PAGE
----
It would be interesting to test the ring in higher priced/quality instruments being manufactured today to see if the results were similar to what I experienced. Obviously, with the cost of vintage instruments being prohibitive and the cost of a new Gibson and other quality brands starting at around $3,000, changing the tone ring in your current banjo may make perfect sense.

In summation, If you are looking to attain many of the characteristics associated with the pre-war sound, such as increased volume, clarity, and note separation, then the Vintage tone ring is for you. You should immediately notice yourself playing your instrument with greater ease, thus increasing your speed. It would seem that any picker playing a banjo with a Huber Vintage tone ring on it would want to sit and pick bluegrass tunes all day. Just think what might happen if we were to get Bela to install one on his banjo!!!


BNL Steve Huber and the Story of the Vintage Flathead Tone Ring

BNL Steve Huber and the Story of the Vintage Flathead Tone Ring

The following review appeared in Banjo NewsLetter Online. It appears with their permission.

Steve Huber and the Story of the Vintage Flathead Tone Ring

Here’s what the pros are saying about the Huber Vintage Flathead Tone Ring:

Sonny Osborne: “The Steve Huber tone ring is like taking a step back into 1934. Someone finally did it right, Steve being that someone. Every step is right. All the t’s are crossed and the i’s are dotted. You can’t go wrong with the Huber ring.”

J.D. Crowe: “It reminds me of my old flathead -3. It sounds great. It’s got enough bottom end to it, but it’s also got a little more pop—and more of a clearer sound with an edge to it. It’s a good, solid all-around tone ring that will adapt to most old shells.”

Jim Mills: “I own two original prewar flatheads and I can say that the Huber ring is closer in overall tone, weight, dimensions and overall appearance than any of the competition I’ve seen, and I’ve tried them all. I’ve played nothing but the Huber ring in all of my shows for the last year with Kentucky Thunder. I also used it on most of my recent “Bound to Ride” recording.”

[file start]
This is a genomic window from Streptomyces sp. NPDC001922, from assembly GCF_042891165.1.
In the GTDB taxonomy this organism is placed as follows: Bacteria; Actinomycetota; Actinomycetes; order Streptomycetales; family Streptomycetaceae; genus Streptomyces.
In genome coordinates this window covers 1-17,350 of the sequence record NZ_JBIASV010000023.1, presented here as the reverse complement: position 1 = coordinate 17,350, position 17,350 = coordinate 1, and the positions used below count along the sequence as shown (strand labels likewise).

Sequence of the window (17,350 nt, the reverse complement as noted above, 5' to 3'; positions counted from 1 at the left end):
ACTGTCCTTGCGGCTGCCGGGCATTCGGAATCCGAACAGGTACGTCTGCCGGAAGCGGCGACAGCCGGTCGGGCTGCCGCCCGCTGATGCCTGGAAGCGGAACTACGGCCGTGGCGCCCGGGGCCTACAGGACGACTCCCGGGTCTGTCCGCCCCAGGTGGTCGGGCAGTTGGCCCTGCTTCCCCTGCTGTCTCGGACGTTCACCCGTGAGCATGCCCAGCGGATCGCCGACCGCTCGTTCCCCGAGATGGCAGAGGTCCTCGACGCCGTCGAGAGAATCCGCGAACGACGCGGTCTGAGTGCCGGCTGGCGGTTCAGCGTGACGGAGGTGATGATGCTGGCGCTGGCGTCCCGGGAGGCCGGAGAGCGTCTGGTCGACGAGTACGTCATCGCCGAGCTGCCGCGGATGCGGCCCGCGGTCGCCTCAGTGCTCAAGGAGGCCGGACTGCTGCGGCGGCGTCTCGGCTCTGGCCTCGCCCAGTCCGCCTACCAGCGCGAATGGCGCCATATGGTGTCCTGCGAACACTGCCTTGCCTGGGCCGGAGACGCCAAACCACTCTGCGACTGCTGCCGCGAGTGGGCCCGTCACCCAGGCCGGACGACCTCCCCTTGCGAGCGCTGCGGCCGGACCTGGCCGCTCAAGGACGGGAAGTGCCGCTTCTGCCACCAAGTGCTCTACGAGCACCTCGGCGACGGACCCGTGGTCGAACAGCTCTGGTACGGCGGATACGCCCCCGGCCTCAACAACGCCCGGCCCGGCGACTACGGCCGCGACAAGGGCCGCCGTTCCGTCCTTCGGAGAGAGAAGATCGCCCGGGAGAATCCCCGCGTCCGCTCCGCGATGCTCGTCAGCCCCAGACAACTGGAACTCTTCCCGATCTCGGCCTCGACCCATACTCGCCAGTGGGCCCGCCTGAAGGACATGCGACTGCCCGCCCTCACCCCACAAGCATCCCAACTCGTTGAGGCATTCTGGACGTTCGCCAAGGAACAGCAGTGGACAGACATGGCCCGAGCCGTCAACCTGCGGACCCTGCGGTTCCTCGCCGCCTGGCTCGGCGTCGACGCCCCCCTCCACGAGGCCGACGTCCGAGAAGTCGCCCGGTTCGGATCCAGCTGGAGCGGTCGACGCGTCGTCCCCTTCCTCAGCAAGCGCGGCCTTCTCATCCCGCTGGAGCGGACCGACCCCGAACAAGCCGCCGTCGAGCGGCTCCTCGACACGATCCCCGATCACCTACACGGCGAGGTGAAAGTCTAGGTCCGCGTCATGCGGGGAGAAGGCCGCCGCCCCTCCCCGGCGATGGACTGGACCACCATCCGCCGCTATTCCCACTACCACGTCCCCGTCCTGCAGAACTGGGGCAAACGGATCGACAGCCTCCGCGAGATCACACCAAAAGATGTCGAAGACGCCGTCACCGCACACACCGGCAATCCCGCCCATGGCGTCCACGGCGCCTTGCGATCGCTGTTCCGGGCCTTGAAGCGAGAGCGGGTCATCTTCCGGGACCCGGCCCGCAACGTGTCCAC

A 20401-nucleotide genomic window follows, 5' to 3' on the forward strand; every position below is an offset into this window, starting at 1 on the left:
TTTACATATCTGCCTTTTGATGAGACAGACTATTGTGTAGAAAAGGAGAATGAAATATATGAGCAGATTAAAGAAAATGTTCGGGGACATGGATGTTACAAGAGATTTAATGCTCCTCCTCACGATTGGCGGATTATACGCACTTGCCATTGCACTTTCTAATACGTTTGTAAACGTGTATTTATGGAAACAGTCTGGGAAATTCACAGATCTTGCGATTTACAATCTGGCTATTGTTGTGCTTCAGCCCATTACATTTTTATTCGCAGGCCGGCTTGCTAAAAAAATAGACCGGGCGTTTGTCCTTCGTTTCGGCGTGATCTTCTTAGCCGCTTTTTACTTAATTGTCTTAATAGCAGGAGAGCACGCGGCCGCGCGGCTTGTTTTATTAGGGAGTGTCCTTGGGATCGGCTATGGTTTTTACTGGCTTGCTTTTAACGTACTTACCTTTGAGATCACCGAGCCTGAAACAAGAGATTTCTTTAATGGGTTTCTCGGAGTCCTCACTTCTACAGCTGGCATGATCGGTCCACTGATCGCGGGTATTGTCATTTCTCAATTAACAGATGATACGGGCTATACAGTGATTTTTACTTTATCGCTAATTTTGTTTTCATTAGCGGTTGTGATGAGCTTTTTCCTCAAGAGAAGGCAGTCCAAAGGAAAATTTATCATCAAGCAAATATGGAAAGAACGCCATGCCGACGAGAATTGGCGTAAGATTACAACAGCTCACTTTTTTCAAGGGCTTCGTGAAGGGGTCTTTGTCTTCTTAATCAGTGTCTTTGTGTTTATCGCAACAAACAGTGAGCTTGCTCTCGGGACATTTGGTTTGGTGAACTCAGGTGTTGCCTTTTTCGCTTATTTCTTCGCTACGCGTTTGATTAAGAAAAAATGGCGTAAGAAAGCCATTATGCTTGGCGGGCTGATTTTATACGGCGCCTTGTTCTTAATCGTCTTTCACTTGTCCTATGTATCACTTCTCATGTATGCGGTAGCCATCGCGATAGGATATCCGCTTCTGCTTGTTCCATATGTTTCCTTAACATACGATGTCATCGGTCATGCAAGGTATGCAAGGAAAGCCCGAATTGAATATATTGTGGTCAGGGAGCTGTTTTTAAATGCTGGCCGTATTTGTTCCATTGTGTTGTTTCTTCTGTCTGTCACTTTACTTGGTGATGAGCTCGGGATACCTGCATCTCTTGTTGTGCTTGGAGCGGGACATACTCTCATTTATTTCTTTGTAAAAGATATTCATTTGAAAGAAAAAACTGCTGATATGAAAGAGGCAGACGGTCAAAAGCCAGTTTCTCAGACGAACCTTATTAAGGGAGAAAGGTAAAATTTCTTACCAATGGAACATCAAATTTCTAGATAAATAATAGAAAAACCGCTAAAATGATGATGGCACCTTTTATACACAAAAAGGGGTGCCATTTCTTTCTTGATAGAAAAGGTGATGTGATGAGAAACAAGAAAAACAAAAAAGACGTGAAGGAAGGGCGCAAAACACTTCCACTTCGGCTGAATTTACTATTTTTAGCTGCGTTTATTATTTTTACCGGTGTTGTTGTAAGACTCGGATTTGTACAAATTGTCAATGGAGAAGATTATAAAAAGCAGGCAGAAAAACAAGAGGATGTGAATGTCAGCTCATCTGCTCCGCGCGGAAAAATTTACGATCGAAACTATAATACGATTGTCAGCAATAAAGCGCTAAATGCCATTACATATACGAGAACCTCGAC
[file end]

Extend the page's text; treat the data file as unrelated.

Frank Neat: “I think he’s got something going for him. It’s the closest thing to the prewar that I’ve heard. We’re using them in Sonny’s banjos and I’ve put them in some of the prewar archtop -3s and they’re real good. It’s cleaner up the neck and it gives you a better overall tone. I heard Sonny playing his Granada on stage not long ago and then Dana Cupp came out and played on his Osborne Chief with the Huber ring. It was real close!”

Ben Eldridge: “I like the fat sound of the third and fourth strings. The tone is very even all the way up and down the neck. It’s the way a banjo ought to sound. I love it!”

I heard that my ring sounded different and I decided to try and copy it,” says Nashville banjo player turned tone ring manufacturer Steve Huber. From such modest beginnings, comes one of the biggest banjo stories of the year, the development of the Vintage Flathead tone ring.

Emulating the sound of a prewar Gibson flathead tone ring might sound like an easy proposition to those unfamiliar with the processes involved, but those in the know will tell you that it is a difficult task indeed, something close to discovering the Holy Grail of bluegrass. For this reason, it is all the more noteworthy that in the several months since its release, praise for the Vintage Flathead ring has been unanimously enthusiastic (see box). While many of us know Steve as a formidable bluegrass banjo player with an innovative traditional bent (check out “Pullin’ Time” [Strictly Country Records 41] and the cover story of the Aug. 1996 issue of BNL), his destiny as a tone ring developer par excellence now seems almost inevitable.

Combining life and work experiences as a machinist, mechanical engineer, instrument repairman and bluegrass musician, the idea for the Vintage Flathead tone ring came to Steve about three years ago, just after he’d turned his back on life as a bluegrass road musician and settled down in Nashville with a relatively comfortable day job as a manufacturing engineer. “I thought to myself, what else can I do that’s banjo related? One day, I had my own tone ring out of the banjo and was tinkering with it. When I hit it with a mallet, I noticed it rang differently than other tone rings. It got me to thinking that since I already knew how to make banjo parts, I could replicate it if I found out what’s in it. I knew the sound that I wanted,” says Steve.